Friday 23 April 2021

Smiling at the Small Things

Very often it's really easy to work out why there is a big, fat grin all over your birding face. An out-of-context Stone-curlew, say. But many times the memorable and enjoyable things are small, perhaps even surprising...

These last couple of days have seen the wind strengthen somewhat, from principally an easterly direction. For me that means seawatching - if I can - even when it's blowing offshore a bit. My reasoning is that at least a few of the birds heading up-Channel will get pushed westwards into Lyme Bay, and at some point may well be visible from my local bit of coast. Certainly I've learned that Burton Bradstock, Cogden et al are a lot more reliable in these conditions than Seaton was. In three shortish watches, this is my tally so far:

Whimbrel 51
Dunlin 3
Bar-tailed Godwit 27
Sandwich Tern 15
Manx Shearwater 131
Peregrine 1
Red-throated Diver 2
Med Gull 2
Common Scoter 19
Arctic Skua 1

This evening's highlight was undoubtedly the light-phase Arctic Skua which cruised E past Burton Bradstock at 19:07. I'd been in position for no more than two or three minutes, and the only reason I'd made the effort at all was a message on the local WhatsApp group to the effect that a Pom Skua flew E past Dawlish a little earlier. So, James, thanks for getting me out!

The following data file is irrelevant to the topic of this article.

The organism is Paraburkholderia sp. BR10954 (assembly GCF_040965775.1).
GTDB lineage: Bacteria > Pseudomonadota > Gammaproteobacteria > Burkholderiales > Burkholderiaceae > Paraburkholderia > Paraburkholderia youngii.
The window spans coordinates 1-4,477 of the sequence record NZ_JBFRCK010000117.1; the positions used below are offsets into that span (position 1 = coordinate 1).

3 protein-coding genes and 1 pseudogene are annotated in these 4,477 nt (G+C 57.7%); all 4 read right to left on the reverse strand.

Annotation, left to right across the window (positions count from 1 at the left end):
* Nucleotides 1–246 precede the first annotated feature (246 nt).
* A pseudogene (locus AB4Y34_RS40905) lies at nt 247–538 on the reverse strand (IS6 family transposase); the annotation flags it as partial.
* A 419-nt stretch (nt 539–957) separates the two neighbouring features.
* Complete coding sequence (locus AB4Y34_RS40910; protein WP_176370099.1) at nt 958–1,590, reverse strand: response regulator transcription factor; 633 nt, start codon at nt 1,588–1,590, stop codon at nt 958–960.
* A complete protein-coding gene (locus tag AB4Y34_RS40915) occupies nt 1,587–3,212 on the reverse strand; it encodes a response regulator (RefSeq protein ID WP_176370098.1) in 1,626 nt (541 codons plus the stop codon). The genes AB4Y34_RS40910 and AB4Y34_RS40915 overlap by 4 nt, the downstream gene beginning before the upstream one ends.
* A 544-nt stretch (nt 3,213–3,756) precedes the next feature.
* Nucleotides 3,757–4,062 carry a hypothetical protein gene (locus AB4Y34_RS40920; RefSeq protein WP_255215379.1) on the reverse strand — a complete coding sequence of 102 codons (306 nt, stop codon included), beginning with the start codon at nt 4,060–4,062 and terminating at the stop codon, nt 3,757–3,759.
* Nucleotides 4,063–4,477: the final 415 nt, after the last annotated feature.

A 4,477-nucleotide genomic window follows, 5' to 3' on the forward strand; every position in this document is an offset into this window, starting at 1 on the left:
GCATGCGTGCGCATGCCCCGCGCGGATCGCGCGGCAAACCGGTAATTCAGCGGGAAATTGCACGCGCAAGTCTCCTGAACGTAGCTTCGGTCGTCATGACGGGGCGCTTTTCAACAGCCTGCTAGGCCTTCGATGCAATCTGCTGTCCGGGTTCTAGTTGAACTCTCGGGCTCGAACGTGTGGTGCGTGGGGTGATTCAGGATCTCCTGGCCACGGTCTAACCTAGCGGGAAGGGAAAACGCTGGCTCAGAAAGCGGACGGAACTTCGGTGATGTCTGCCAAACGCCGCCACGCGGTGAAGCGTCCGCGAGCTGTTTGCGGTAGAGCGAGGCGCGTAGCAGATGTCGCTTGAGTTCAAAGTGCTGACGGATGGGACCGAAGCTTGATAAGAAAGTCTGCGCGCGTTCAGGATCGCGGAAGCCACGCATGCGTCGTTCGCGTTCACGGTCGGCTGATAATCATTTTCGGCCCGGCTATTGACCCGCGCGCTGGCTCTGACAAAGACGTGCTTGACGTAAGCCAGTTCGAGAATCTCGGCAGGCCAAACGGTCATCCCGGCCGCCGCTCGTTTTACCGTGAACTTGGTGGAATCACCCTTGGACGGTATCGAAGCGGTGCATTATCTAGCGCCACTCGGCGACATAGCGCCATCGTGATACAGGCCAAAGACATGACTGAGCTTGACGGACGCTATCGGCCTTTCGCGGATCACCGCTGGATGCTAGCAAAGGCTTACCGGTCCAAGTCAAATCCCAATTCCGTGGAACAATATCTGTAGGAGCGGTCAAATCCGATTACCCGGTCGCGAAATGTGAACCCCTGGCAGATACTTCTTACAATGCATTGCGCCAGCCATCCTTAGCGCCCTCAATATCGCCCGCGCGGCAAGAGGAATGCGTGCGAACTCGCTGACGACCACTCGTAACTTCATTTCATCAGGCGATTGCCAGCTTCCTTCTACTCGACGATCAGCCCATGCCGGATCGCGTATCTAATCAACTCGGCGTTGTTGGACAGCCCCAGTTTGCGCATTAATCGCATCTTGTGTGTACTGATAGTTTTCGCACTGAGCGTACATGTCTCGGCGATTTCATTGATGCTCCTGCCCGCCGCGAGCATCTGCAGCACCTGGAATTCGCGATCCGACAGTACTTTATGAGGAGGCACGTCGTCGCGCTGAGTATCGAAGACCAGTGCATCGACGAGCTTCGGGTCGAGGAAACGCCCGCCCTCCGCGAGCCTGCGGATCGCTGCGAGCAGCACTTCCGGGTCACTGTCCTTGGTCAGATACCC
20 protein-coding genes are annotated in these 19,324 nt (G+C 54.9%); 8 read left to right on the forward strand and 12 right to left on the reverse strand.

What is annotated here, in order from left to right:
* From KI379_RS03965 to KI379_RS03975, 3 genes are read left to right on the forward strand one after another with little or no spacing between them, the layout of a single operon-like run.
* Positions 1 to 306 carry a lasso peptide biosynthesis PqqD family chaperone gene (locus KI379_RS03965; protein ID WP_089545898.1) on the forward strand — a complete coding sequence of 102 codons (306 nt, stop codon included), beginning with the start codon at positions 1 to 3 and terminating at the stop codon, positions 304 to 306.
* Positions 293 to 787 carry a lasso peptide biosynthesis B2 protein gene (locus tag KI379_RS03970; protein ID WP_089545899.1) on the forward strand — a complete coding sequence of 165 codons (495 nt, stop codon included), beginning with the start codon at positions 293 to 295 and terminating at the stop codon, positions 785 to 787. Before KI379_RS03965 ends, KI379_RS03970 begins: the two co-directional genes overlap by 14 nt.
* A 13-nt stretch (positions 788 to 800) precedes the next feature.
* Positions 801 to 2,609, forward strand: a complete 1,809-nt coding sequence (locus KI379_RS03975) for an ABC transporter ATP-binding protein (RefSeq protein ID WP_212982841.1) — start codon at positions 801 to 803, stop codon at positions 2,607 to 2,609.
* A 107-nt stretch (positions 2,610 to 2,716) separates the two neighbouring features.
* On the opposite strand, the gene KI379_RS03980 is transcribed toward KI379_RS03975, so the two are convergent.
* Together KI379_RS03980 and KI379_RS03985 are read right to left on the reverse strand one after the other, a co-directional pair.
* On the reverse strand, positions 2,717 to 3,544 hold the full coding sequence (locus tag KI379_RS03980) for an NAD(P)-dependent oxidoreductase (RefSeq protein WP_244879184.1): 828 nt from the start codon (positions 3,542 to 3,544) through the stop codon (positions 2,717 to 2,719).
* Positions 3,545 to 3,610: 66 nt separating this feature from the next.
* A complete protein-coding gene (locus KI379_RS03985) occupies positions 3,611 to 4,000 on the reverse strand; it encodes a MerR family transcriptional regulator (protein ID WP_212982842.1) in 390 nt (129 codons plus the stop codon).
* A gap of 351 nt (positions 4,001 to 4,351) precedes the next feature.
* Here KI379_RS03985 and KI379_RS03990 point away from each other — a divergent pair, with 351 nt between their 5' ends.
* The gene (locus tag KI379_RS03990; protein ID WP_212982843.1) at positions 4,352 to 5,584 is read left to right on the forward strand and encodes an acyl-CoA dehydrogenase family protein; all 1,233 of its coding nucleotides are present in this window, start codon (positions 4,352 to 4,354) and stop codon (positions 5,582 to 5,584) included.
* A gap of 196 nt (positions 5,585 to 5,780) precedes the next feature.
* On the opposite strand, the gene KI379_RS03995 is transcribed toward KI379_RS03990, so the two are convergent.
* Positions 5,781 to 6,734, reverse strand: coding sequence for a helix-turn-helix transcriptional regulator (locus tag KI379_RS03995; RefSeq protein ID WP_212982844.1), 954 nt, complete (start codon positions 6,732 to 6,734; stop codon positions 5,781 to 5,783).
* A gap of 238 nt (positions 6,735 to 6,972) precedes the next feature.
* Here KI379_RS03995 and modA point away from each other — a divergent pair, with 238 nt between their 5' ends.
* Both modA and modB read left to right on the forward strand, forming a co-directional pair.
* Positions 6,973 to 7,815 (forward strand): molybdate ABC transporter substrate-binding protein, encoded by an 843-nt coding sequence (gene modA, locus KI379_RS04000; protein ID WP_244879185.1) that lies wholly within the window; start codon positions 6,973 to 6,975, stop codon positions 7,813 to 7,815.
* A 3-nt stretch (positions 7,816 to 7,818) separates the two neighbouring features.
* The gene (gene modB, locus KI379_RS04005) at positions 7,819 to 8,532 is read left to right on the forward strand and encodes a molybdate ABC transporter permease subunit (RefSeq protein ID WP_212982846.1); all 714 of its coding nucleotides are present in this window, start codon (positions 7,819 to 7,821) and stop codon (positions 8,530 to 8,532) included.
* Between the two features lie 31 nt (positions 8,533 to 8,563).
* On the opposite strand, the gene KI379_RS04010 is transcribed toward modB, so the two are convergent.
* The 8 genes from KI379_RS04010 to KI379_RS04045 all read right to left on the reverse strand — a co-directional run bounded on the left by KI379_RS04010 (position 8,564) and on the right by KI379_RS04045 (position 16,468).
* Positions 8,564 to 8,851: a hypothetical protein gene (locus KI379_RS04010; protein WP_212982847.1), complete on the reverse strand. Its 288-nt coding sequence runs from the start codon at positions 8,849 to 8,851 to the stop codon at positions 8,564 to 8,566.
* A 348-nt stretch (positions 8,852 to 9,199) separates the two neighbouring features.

Cogden yesterday evening. Not exactly classic seawatch conditions, but it was warm, peaceful, and there were birds...

Striding along the Cogden shingle this morning at sunrise, I noticed a flicker of movement ahead of me. A tiny bird was flying left, away from the sea, at no more than ankle height. It landed in a scanty bit of vegetation and peered at me. A Willow Warbler. I wondered how long it had just taken to cross the vast expanse of sea between here and France, and how knackered it was after tackling that stiff easterly. No more than a few grams of warm-blooded flesh and feather. What they accomplish...

Amazing stuff.

Yesterday afternoon I picked up what was clearly a falcon, far out to sea. For ages I watched it slowly approach the coast. To make forward progress against the strong ESE pushing it sideways, the bird appeared to angle itself at 45 degrees, occasionally side-slipping low to the waves as if resting briefly, but mainly flapping strongly. I suspect it was a Hobby, but when it finally reached land the range was simply too great to be sure. Again, amazing stuff. Blown away by a bird that I couldn't even identify with total confidence!

Sitting in the garden this afternoon - in between bouts of chatty, toddling granddaughter - I heard the gull alarm go off...

The garden's 2nd Red Kite of 2021. It is munching something, and couldn't care less about the agitated escort.

Birding is supremely excellent on so many levels...

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